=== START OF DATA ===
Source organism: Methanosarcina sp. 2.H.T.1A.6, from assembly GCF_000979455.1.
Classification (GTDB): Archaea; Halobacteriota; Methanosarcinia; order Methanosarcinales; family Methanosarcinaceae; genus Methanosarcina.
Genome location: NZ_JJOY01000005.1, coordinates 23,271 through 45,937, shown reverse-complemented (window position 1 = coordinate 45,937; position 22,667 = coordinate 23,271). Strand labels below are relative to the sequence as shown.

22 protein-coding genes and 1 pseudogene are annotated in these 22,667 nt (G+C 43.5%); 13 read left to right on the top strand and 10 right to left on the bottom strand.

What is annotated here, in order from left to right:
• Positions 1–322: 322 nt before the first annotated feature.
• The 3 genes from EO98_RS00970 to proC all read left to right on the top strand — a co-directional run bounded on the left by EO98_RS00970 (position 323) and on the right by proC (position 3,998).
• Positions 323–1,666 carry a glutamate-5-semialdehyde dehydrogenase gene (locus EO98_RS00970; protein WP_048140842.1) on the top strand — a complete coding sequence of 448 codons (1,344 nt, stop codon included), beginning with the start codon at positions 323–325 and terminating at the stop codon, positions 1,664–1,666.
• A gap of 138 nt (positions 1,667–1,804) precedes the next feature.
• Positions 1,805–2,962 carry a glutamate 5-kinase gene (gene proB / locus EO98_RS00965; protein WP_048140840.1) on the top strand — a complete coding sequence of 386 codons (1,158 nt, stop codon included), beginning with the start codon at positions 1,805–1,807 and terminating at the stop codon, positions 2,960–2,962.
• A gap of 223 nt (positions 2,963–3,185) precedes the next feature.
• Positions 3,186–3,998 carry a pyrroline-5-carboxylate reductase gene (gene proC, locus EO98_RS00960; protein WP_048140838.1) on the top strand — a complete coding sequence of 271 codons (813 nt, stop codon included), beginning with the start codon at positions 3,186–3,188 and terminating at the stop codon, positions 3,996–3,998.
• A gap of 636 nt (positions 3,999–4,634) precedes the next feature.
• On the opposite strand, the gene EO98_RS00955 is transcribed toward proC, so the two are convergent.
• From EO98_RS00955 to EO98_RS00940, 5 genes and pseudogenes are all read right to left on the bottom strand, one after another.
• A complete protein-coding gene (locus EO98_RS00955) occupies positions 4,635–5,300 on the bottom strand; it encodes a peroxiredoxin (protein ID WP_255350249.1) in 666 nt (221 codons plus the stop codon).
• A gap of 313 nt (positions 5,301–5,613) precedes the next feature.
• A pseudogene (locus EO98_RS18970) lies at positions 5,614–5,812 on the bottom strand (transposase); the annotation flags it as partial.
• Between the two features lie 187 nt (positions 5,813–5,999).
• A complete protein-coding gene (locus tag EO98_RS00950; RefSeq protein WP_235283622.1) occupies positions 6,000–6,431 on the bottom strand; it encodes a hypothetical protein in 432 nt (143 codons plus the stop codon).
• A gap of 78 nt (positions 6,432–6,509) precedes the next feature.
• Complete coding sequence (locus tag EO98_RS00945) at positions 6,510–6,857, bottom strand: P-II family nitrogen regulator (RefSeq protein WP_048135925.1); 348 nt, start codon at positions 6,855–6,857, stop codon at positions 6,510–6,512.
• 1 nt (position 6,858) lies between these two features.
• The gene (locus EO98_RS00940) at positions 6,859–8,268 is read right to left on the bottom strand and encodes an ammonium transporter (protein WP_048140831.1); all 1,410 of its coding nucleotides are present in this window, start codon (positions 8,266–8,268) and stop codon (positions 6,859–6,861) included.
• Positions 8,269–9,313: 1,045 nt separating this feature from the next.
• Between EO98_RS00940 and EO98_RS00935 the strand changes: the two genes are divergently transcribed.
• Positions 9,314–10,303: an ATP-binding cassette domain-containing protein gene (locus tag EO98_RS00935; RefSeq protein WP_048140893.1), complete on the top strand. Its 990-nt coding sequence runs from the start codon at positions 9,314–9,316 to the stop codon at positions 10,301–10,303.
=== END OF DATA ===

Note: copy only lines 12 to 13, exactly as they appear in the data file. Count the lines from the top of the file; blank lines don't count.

• Positions 3,186–3,998 carry a pyrroline-5-carboxylate reductase gene (gene proC, locus EO98_RS00960; protein WP_048140838.1) on the top strand — a complete coding sequence of 271 codons (813 nt, stop codon included), beginning with the start codon at positions 3,186–3,188 and terminating at the stop codon, positions 3,996–3,998.
• A gap of 636 nt (positions 3,999–4,634) precedes the next feature.